First, switch to Sheet2 within the workbook and enter the data. Check the lower left tabs to access the different sheets within the workbook (you may need to click the + button to create a second sheet). I left the sheet names Sheet1 and Sheet2 in this example so they match the Excel defaults. I use the first row for column names, but this is just superficial:
Excel example – enter random tables
Next, name the ranges for each column so that you can refer to them by name elsewhere. To name a region, highlight the column data and the type the name in the upper left cell address box—the text in the blue box below. Do this for all columns (there are six in this example).
Excel example – name region
Finally, switch to Sheet1, which will contain the randomly generated result. For each table, draw a result randomly using the following function, replacing TableName with whatever you named each column region:
You can organize Sheet1 visually in whatever way you want. I have the generated content in cells B2 through B7 here, with labels to the left and credits below.
The formula in cell B2 (which resolves to distance in the result) is:
The formula in cell B3 (which resolves to weapon in the result) is:
And so forth.
Excel example – Sheet1 generator with formula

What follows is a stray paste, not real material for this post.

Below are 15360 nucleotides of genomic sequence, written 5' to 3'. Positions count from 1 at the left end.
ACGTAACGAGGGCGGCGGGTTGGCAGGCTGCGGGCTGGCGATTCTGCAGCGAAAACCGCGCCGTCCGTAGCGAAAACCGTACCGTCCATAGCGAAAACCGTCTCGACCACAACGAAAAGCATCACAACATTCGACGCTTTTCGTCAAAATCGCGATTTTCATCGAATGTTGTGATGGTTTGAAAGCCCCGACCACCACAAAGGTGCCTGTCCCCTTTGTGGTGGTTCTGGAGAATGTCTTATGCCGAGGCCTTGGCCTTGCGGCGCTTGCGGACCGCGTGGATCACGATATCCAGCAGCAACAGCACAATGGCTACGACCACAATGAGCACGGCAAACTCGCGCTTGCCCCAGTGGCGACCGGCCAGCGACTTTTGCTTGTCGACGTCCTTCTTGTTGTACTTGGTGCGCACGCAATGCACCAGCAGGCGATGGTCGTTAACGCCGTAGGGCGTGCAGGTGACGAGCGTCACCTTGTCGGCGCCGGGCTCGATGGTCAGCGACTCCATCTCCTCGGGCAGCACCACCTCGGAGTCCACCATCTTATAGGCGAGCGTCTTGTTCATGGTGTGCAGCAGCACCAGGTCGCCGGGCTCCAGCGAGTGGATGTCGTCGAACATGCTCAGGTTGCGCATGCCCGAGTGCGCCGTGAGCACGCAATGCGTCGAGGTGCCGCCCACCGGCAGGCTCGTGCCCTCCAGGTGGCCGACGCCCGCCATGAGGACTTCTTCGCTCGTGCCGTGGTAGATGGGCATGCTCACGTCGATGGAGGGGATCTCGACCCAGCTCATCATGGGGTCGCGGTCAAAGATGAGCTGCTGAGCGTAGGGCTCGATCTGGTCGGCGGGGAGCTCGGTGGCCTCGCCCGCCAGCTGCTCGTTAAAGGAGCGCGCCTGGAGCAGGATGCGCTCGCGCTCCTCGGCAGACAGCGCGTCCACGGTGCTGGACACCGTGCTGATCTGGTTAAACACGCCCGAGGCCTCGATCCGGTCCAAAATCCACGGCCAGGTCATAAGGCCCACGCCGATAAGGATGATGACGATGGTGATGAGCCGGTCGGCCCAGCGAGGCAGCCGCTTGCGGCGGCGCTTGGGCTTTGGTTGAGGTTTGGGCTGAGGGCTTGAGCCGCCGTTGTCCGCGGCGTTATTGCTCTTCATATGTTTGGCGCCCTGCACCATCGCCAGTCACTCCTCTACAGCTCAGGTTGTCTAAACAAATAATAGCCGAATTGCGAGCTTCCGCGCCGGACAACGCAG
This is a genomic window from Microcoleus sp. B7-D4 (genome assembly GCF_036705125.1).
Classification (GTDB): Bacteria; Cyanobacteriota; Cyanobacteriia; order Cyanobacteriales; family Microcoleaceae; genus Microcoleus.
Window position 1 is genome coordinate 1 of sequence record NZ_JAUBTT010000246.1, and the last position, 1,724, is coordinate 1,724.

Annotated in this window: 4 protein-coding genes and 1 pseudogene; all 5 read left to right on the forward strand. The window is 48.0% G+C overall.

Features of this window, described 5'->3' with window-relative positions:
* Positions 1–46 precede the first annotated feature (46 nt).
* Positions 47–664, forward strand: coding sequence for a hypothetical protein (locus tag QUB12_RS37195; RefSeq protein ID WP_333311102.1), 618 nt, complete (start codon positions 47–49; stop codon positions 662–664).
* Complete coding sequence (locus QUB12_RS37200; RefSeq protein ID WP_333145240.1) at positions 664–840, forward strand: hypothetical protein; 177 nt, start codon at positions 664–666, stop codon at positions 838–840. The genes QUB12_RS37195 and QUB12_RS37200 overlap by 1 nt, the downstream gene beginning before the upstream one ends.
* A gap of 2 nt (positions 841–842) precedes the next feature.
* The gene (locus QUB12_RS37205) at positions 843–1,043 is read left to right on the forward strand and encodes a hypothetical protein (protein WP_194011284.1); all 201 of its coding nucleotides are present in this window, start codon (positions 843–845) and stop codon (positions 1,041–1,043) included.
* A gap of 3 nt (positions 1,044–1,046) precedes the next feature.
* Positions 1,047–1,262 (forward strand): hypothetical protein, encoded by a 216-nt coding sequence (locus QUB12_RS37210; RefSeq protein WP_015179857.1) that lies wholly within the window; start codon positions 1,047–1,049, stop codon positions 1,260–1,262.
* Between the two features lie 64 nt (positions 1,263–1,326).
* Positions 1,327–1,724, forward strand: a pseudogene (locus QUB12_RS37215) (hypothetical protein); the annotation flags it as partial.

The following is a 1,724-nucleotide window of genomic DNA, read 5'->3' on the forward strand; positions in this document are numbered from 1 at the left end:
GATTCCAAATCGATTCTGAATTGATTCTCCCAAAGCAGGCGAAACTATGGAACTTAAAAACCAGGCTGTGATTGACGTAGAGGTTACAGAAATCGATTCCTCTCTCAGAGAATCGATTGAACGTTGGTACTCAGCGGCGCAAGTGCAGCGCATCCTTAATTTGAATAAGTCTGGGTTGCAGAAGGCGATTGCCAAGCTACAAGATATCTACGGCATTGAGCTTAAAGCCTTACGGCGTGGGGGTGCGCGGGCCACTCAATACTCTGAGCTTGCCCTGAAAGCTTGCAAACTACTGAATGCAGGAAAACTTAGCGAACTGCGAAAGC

Now, every time you recalculate the sheet, you will get a new result. In Excel, press F9 to recalculate the sheet. In Google Sheets, reload the page.
Share, or embed in blog post
Upload this to Google Sheets, and you can share it with others, or embed the result in a blog post or other web page using the following iframe code.
<iframe src=”https://docs.google.com/spreadsheets/d/1am-3-CfNcIV4ICCr6jysJckVr03iWBphdeIaeSOtEBY/edit” width=”600″ height=”600″></iframe>
Just update the URL. Every time you reload the page that includes the iframe code, you will get a new result, as you will see below. (Try reloading this page.) I have highlighted the random content area in red to make it clear for this example.
Edit 2018-09-18: I find the embedded iframe presents strangely on mobile browsers, at lease Safari and Chrome for iOS. So maybe link to the spreadsheet rather than use embedding. Click here for the spreadsheet mentioned in the above paragraph.
Use on phone or tablet
This approach is portable, both in the software compatibility sense and in the will work on your phone sense. I tested these sheets on the Google Sheets, Numbers, and Excel apps for iOS. They all work, even when offline, though there are some minor differences in the user interface, and the free version of Excel for iOS prevents saving. Generally, to generate a new result using a phone or tablet spreadsheet, close and reopen the document. The Google Sheets app seems to be the most full-featured and flexible, but really as a simple viewer any of these works.
Opening this file unmodified in the Google Sheets app on my phone presents this interface, which is just about perfect for use during play:
User interface on a phone
Deleting or editing names for regions